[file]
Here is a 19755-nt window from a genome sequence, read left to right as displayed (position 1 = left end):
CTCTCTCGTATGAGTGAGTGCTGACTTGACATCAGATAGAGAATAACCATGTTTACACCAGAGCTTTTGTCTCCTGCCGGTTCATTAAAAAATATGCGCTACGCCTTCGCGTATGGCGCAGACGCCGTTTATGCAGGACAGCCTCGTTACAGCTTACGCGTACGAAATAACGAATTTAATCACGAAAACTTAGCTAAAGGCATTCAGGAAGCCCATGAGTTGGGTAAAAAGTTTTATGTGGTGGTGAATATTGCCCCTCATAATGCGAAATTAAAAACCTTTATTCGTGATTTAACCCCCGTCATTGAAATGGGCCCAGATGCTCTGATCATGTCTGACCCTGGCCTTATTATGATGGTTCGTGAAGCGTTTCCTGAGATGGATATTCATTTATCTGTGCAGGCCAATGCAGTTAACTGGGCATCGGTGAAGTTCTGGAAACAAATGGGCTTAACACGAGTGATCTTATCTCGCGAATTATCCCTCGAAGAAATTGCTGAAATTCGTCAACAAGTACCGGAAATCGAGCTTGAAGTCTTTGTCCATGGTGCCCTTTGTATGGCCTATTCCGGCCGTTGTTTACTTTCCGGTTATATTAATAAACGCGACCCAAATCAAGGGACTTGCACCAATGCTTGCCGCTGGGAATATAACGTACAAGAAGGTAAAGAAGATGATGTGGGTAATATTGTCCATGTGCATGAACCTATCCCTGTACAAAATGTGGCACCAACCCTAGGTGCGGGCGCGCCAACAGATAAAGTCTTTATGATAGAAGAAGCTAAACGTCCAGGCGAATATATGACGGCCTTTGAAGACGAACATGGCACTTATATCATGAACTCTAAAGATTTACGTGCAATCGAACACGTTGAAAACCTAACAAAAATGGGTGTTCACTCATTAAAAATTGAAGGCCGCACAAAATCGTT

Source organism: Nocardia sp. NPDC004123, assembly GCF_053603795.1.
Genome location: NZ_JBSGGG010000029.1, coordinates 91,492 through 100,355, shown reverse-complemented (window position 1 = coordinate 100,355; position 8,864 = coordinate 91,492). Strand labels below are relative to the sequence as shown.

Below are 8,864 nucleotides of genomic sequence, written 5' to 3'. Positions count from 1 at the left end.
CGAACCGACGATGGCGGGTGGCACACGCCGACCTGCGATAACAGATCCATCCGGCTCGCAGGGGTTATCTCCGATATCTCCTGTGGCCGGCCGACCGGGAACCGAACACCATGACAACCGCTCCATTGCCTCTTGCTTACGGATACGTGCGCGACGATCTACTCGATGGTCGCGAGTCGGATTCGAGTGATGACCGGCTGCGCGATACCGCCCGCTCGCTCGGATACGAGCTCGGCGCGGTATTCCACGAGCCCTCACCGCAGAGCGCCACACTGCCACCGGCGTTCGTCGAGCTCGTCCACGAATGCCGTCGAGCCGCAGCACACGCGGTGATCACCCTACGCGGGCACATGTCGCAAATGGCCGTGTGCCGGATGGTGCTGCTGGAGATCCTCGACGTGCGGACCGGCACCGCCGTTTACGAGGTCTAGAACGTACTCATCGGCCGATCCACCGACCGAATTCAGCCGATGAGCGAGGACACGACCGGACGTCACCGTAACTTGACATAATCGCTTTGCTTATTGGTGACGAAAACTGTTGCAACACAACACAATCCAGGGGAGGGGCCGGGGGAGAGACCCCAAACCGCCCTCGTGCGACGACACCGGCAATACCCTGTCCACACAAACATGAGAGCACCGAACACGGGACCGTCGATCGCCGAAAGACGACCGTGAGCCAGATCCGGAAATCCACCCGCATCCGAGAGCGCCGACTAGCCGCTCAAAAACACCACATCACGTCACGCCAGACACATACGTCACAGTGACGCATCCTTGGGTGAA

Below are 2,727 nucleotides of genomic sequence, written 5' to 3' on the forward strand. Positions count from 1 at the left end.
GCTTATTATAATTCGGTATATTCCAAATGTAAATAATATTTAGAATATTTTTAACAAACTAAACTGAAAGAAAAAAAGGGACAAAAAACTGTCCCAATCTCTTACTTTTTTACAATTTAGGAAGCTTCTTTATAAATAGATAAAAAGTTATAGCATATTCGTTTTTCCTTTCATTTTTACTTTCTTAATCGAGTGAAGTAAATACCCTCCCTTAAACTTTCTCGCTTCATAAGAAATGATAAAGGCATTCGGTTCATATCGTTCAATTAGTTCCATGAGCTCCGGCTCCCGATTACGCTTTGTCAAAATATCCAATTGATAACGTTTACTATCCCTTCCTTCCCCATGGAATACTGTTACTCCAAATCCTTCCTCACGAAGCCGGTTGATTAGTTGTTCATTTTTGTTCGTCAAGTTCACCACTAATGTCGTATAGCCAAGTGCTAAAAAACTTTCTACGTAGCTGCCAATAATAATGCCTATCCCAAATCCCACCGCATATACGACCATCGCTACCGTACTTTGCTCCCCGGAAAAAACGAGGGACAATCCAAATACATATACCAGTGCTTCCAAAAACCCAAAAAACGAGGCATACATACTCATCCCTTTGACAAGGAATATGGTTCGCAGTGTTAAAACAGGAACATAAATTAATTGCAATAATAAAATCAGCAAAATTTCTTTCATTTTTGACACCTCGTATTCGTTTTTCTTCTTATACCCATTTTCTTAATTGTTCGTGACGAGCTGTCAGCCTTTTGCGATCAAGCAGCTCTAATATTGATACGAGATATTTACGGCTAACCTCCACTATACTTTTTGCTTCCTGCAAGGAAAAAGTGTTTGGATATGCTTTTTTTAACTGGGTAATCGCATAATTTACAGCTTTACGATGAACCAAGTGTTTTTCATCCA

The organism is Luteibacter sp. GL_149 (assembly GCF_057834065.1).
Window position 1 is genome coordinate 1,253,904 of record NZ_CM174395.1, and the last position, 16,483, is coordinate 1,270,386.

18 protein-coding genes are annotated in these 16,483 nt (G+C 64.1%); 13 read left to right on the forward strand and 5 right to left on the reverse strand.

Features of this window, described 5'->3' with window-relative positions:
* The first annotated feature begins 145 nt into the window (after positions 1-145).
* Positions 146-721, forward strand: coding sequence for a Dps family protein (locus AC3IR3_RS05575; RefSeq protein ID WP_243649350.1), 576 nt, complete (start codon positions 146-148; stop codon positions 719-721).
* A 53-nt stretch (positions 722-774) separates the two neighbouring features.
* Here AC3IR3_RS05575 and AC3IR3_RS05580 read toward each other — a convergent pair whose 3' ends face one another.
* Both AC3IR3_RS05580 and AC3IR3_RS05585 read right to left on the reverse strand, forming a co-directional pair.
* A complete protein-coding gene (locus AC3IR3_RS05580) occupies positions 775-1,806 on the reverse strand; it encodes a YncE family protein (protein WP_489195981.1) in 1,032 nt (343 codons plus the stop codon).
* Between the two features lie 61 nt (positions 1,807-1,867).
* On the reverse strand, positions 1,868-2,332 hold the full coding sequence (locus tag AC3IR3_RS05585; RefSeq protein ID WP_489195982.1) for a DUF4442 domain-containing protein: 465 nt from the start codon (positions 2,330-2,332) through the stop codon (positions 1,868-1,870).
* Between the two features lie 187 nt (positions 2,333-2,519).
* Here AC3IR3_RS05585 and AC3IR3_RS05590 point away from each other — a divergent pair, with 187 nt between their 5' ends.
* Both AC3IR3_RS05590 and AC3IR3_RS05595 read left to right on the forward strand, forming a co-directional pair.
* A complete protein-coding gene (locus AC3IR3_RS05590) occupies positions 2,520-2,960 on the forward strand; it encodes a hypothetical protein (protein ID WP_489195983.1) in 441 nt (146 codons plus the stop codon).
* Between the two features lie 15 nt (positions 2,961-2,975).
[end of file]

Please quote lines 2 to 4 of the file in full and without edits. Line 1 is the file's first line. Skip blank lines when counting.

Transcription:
CTCTCTCGTATGAGTGAGTGCTGACTTGACATCAGATAGAGAATAACCATGTTTACACCAGAGCTTTTGTCTCCTGCCGGTTCATTAAAAAATATGCGCTACGCCTTCGCGTATGGCGCAGACGCCGTTTATGCAGGACAGCCTCGTTACAGCTTACGCGTACGAAATAACGAATTTAATCACGAAAACTTAGCTAAAGGCATTCAGGAAGCCCATGAGTTGGGTAAAAAGTTTTATGTGGTGGTGAATATTGCCCCTCATAATGCGAAATTAAAAACCTTTATTCGTGATTTAACCCCCGTCATTGAAATGGGCCCAGATGCTCTGATCATGTCTGACCCTGGCCTTATTATGATGGTTCGTGAAGCGTTTCCTGAGATGGATATTCATTTATCTGTGCAGGCCAATGCAGTTAACTGGGCATCGGTGAAGTTCTGGAAACAAATGGGCTTAACACGAGTGATCTTATCTCGCGAATTATCCCTCGAAGAAATTGCTGAAATTCGTCAACAAGTACCGGAAATCGAGCTTGAAGTCTTTGTCCATGGTGCCCTTTGTATGGCCTATTCCGGCCGTTGTTTACTTTCCGGTTATATTAATAAACGCGACCCAAATCAAGGGACTTGCACCAATGCTTGCCGCTGGGAATATAACGTACAAGAAGGTAAAGAAGATGATGTGGGTAATATTGTCCATGTGCATGAACCTATCCCTGTACAAAATGTGGCACCAACCCTAGGTGCGGGCGCGCCAACAGATAAAGTCTTTATGATAGAAGAAGCTAAACGTCCAGGCGAATATATGACGGCCTTTGAAGACGAACATGGCACTTATATCATGAACTCTAAAGATTTACGTGCAATCGAACACGTTGAAAACCTAACAAAAATGGGTGTTCACTCATTAAAAATTGAAGGCCGCACAAAATCGTT

Source organism: Nocardia sp. NPDC004123, assembly GCF_053603795.1.
Genome location: NZ_JBSGGG010000029.1, coordinates 91,492 through 100,355, shown reverse-complemented (window position 1 = coordinate 100,355; position 8,864 = coordinate 91,492). Strand labels below are relative to the sequence as shown.